All of the required or optional courses for the chemistry immersion are core chemistry courses within the chemistry curriculum.
Notes about this immersion:
This immersion is closed to students majoring in biochemistry, biology, biotechnology and molecular bioscience, chemical engineering, chemistry, and the environmental chemistry concentration of the environmental science major.
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This is a general chemistry course for students in the life and physical sciences. College chemistry is presented as a science based on empirical evidence that is placed into the context of conceptual, visual, and mathematical models. Students will learn the concepts, symbolism, and fundamental tools of chemistry necessary to carry on a discourse in the language of chemistry. Emphasis will be placed on the relationship between atomic structure, chemical bonds, and the transformation of these bonds through chemical reactions. The fundamentals of organic chemistry are introduced throughout the course to emphasize the connection between chemistry and the other sciences.
General and Analytical Chemistry II
The course covers the thermodynamics and kinetics of chemical reactions. The relationship between energy and entropy change as the driving force of chemical processes is emphasized through the study of aqueous solutions. Specifically, the course takes a quantitative look at: 1) solubility equilibrium, 2) acid-base equilibrium, 3) oxidation-reduction reactions and 4) chemical kinetics.
General Chemistry for Engineers
This rigorous course is primarily for, but not limited to, engineering students. Topics include an introduction to some basic concepts in chemistry, stoichiometry, First Law of Thermodynamics, thermochemistry, electronic theory of composition and structure, and chemical bonding. The lecture is supported by workshop-style problem sessions. Offered in traditional and online format.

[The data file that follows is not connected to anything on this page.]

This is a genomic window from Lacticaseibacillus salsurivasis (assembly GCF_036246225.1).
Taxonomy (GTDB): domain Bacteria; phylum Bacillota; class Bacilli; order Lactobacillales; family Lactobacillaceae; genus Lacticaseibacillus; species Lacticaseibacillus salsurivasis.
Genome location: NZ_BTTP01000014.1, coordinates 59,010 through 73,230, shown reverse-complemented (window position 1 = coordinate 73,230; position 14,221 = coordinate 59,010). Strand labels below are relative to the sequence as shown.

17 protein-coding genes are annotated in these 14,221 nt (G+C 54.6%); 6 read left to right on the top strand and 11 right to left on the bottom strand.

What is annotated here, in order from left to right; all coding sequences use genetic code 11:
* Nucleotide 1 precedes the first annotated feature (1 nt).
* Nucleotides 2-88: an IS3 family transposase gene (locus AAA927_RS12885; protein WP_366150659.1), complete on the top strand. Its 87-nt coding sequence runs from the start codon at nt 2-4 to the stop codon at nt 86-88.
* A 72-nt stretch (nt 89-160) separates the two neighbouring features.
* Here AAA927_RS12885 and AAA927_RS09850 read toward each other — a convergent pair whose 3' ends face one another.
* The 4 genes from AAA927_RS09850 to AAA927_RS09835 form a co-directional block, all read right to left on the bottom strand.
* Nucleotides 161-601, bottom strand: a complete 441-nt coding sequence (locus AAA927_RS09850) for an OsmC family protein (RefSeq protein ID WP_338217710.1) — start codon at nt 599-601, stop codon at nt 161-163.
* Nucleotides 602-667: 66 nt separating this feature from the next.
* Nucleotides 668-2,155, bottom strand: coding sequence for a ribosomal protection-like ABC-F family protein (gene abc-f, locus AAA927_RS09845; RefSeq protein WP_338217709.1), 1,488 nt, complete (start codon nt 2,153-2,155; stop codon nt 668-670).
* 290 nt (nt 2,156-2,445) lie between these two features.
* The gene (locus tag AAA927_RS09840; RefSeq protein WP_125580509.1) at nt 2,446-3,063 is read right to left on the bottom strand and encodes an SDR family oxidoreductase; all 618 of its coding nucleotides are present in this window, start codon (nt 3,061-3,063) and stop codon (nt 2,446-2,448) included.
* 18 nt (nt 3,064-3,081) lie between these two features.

An accelerated entry-level course designed for chemistry and biochemistry majors. Topics include measurement, atomic theory, chemical bonding and structure, stoichiometry, equilibrium and acid-base chemistry.
Organic Chemistry I
This course is a study of the structure, nomenclature, reactions and synthesis of the following functional groups: alkanes, alkenes, alkynes. This course also introduces chemical bonding, IR and NMR spectroscopy, acid and base reactions, stereochemistry, nucleophilic substitution reactions, and alkene and alkyne reactions. In addition, the course provides an introduction to the use of mechanisms in describing and predicting organic reactions.
Choose two of the following:
This course will introduce students to quantitative methods. The course will cover gravimetric techniques, equilibria, statistical methods, and solution chemistry. In addition, equilibrium for polyprotic acids, electrochemistry and potentiometry will be discussed.
This course presents a preliminary treatment of instrumental theory and technique. The course will cover the theory and implementation of spectroscopic, mass spectrometric, and chemical separations instrumentation and techniques. Instrumental techniques include: atomic and molecular emission and absorption and emission spectroscopies, atomic and molecular mass spectrometry, gas chromatography, and high performance liquid chromatography.
This course introduces the structure and function of biological macromolecules and their metabolic pathways. The relationship between the three-dimensional structure of proteins and their function in enzymatic catalysis will be examined. Membrane structure and the physical laws that apply to metabolic processes will also be discussed.
Descriptive Inorganic Chemistry
This course covers descriptive inorganic reactions in terms of periodic trends. Topics will include nucleosynthesis and the birth of the universe, applications used in large-scale industrial processes and their environmental impacts, nanostructured materials, and bonding theory will also be discussed. A detailed study of solid-state chemistry and structure will also be addressed.
Organic Chemistry II
This course is a continuation of the study of the structure, nomenclature, reactions and synthesis of the following functional groups: aromatic systems, alcohols, ethers, epoxides, and carbonyls. This course will introduce the use of mechanisms in describing and predicting organic reactions.